• Avoid rolling over bony parts and across joints. It’s going to hurt and you can irritate tissues that lie over the bony areas.
  • Lacrosse Ball:

Although this method can be uncomfortable and intense, using a lacrosse ball to improve tissue and range of motion is a simple and cost-effective option and it also allows you to choose your level of intensity.

  • Pick an area to work, place the ball in the meaty area of the muscle and lie down on it. You can also position the ball between your body and a wall. For arms, it works best to hold it down with the other hand.

There a few different ways a lacrosse ball can be used:

  • Passive Relax: Lie on the ball and allow your body to slowly relax, letting your body sink over the ball. Breathe into the area, hold for 30-60 seconds, move the ball and repeat.
    • Example: Quads: Place the lacrosse ball between the floor and the quad, lie down flat on the ball, relax into the ball. Add pressure as needed (a plate, kettlebell, or a wicked cool friend).
    • Oscillation: Lie on the ball in whatever area you’d like to work, find a spot that feels tight or slightly tender, and oscillate over the area, moving up and down, side-to-side or in circles. Again, pick amount of pressure you can handle. As it becomes easier, add more pressure.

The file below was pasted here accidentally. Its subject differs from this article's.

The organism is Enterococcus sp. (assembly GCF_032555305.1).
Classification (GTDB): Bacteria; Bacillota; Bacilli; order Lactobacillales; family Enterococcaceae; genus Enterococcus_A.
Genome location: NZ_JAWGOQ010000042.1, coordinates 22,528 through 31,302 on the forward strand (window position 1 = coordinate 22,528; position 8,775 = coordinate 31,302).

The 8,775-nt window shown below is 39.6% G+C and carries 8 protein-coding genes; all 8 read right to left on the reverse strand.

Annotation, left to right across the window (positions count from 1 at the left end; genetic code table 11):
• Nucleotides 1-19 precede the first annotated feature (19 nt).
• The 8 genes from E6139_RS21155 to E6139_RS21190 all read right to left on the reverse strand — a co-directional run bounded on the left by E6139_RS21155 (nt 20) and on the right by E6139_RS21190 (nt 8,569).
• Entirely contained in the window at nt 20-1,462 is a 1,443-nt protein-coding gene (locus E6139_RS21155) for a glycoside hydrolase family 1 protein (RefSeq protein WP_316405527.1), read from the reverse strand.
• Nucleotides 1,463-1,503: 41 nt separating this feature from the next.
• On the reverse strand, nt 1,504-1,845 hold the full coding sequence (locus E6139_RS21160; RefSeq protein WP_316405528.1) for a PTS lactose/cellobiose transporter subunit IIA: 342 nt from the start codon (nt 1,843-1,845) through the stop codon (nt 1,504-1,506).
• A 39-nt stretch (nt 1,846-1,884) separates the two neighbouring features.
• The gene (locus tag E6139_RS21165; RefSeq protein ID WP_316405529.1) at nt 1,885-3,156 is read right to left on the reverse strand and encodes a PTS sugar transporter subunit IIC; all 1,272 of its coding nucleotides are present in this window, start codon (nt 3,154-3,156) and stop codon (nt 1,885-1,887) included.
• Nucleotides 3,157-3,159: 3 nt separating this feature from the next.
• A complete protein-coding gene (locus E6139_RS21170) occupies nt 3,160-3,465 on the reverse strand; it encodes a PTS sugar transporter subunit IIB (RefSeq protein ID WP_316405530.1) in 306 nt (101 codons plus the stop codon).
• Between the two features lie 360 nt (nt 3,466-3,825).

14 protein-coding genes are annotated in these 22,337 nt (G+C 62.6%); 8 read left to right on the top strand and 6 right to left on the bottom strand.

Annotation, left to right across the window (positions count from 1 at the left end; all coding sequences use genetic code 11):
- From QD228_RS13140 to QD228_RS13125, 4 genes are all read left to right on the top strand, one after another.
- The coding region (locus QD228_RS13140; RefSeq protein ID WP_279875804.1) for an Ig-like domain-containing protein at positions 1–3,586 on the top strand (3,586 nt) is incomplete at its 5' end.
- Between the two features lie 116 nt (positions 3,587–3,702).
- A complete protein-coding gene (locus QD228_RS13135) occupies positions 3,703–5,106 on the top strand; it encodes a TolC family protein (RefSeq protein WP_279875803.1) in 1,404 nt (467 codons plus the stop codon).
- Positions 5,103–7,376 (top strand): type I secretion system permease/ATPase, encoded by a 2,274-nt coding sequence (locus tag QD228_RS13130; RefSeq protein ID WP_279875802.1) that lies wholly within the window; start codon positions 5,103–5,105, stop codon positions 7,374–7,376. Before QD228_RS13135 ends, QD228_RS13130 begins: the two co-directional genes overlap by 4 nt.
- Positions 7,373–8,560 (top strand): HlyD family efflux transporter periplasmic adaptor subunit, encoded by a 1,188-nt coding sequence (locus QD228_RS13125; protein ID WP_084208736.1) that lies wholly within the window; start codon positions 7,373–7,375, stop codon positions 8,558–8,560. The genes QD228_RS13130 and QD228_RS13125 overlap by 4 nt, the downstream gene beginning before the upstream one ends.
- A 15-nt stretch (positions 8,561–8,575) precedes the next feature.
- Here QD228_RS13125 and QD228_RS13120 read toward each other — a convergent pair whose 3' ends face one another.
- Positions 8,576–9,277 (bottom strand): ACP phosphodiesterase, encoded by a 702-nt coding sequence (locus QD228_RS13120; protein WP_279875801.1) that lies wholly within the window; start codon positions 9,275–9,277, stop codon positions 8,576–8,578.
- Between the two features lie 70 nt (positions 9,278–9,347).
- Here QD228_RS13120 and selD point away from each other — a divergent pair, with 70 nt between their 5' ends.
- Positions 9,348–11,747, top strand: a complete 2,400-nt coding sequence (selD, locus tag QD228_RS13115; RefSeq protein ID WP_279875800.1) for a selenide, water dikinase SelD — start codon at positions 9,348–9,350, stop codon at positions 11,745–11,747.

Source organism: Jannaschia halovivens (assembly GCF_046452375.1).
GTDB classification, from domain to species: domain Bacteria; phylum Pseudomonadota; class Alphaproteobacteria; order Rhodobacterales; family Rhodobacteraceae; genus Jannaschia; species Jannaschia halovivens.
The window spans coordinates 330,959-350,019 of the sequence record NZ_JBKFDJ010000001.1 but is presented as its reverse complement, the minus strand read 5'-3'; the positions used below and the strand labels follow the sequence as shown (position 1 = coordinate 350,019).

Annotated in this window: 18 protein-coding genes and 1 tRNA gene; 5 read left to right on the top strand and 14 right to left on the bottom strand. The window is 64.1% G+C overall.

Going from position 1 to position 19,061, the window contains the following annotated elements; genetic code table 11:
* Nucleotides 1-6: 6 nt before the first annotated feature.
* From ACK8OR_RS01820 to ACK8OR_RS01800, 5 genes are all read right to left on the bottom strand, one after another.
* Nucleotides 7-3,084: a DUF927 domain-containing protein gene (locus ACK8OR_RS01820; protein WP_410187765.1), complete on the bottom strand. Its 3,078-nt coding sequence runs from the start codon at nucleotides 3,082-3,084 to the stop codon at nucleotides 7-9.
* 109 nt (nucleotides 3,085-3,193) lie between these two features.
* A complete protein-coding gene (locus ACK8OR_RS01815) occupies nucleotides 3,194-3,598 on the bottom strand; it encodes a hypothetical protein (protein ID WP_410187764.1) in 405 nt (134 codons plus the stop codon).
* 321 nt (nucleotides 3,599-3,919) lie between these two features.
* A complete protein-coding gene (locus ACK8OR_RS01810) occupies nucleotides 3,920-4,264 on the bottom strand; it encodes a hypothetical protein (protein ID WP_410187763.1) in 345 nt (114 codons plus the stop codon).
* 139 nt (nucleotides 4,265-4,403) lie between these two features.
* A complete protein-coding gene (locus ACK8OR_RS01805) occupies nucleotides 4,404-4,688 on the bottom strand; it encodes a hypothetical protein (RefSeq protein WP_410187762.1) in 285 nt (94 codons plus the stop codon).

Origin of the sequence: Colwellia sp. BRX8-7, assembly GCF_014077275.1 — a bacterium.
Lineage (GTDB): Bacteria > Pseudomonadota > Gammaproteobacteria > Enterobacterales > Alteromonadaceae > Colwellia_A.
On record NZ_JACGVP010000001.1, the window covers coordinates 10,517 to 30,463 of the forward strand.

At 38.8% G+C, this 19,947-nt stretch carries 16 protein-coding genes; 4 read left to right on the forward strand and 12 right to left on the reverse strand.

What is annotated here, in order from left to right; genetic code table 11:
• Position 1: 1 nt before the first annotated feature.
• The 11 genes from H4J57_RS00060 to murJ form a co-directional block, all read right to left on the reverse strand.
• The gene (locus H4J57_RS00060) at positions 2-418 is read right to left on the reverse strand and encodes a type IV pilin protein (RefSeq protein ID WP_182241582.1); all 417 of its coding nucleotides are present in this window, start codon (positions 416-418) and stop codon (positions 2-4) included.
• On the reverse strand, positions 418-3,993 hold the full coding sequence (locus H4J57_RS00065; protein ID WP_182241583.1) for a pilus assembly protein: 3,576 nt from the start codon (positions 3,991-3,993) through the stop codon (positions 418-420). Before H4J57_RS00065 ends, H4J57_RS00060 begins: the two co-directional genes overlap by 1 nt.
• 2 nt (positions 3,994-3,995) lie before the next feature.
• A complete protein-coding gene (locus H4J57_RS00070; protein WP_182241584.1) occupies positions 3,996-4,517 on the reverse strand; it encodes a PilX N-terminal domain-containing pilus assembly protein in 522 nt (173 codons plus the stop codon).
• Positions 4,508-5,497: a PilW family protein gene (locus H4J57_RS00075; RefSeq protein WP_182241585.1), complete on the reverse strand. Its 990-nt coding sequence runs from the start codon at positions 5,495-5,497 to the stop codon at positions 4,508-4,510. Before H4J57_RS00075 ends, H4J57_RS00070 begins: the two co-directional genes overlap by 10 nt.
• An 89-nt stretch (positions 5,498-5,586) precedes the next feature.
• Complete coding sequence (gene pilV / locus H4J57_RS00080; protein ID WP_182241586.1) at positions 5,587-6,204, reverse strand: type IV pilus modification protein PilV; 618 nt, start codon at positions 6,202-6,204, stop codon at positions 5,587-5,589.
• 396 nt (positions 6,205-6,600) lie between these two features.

• Example: Forearm: Sitting with the elbow bent and back of the forearm resting on your leg, pin the ball between your opposite hand and the area you want to work, add pressure and slowly oscillate the ball over the area. Spend 30-60 seconds in each area before moving onto the next.
    • “Tack and Floss”: Choose an area of tightness that needs to be addressed, place the ball between the body and a wall, floor or hard surface to pin it in place, then take the limb through as much range of motion in every direction.
      • Example: Hamstrings: Sitting on a chair or bench, place the lacrosse ball anywhere between the leg and the seat surface. Starting only with the weight of the leg on the ball, bend and straighten the leg. You can add more pressure by crossing the other leg over the top or using your hands to push down into the ball. Hold the end positions for 2 seconds. Inch the ball around and repeat.